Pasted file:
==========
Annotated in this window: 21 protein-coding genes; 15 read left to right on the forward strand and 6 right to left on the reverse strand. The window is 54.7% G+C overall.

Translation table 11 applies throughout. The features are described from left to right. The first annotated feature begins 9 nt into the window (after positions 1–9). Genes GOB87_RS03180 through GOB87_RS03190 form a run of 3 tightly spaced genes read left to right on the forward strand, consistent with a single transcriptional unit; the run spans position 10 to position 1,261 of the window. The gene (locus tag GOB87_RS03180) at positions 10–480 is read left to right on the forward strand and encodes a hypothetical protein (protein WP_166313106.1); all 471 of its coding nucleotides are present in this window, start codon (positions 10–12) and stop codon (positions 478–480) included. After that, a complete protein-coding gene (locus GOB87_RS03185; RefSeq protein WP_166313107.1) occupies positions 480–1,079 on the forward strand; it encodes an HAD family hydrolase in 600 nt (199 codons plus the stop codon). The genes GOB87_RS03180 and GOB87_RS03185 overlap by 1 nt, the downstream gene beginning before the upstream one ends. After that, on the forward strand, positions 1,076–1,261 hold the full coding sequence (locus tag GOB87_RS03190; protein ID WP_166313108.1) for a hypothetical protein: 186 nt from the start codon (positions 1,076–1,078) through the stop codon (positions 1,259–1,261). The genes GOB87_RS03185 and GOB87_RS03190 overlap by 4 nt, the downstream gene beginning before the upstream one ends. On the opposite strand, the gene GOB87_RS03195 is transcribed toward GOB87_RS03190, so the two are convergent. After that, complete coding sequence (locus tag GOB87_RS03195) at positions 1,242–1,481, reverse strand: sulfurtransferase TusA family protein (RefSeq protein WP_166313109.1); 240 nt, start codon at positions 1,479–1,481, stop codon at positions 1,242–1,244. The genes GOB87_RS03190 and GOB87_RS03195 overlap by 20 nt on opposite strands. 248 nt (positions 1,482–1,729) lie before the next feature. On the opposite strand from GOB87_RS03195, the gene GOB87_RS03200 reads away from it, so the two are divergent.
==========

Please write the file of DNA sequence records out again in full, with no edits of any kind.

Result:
Annotated in this window: 21 protein-coding genes; 15 read left to right on the forward strand and 6 right to left on the reverse strand. The window is 54.7% G+C overall.

Translation table 11 applies throughout. The features are described from left to right. The first annotated feature begins 9 nt into the window (after positions 1–9). Genes GOB87_RS03180 through GOB87_RS03190 form a run of 3 tightly spaced genes read left to right on the forward strand, consistent with a single transcriptional unit; the run spans position 10 to position 1,261 of the window. The gene (locus tag GOB87_RS03180) at positions 10–480 is read left to right on the forward strand and encodes a hypothetical protein (protein WP_166313106.1); all 471 of its coding nucleotides are present in this window, start codon (positions 10–12) and stop codon (positions 478–480) included. After that, a complete protein-coding gene (locus GOB87_RS03185; RefSeq protein WP_166313107.1) occupies positions 480–1,079 on the forward strand; it encodes an HAD family hydrolase in 600 nt (199 codons plus the stop codon). The genes GOB87_RS03180 and GOB87_RS03185 overlap by 1 nt, the downstream gene beginning before the upstream one ends. After that, on the forward strand, positions 1,076–1,261 hold the full coding sequence (locus tag GOB87_RS03190; protein ID WP_166313108.1) for a hypothetical protein: 186 nt from the start codon (positions 1,076–1,078) through the stop codon (positions 1,259–1,261). The genes GOB87_RS03185 and GOB87_RS03190 overlap by 4 nt, the downstream gene beginning before the upstream one ends. On the opposite strand, the gene GOB87_RS03195 is transcribed toward GOB87_RS03190, so the two are convergent. After that, complete coding sequence (locus tag GOB87_RS03195) at positions 1,242–1,481, reverse strand: sulfurtransferase TusA family protein (RefSeq protein WP_166313109.1); 240 nt, start codon at positions 1,479–1,481, stop codon at positions 1,242–1,244. The genes GOB87_RS03190 and GOB87_RS03195 overlap by 20 nt on opposite strands. 248 nt (positions 1,482–1,729) lie before the next feature. On the opposite strand from GOB87_RS03195, the gene GOB87_RS03200 reads away from it, so the two are divergent.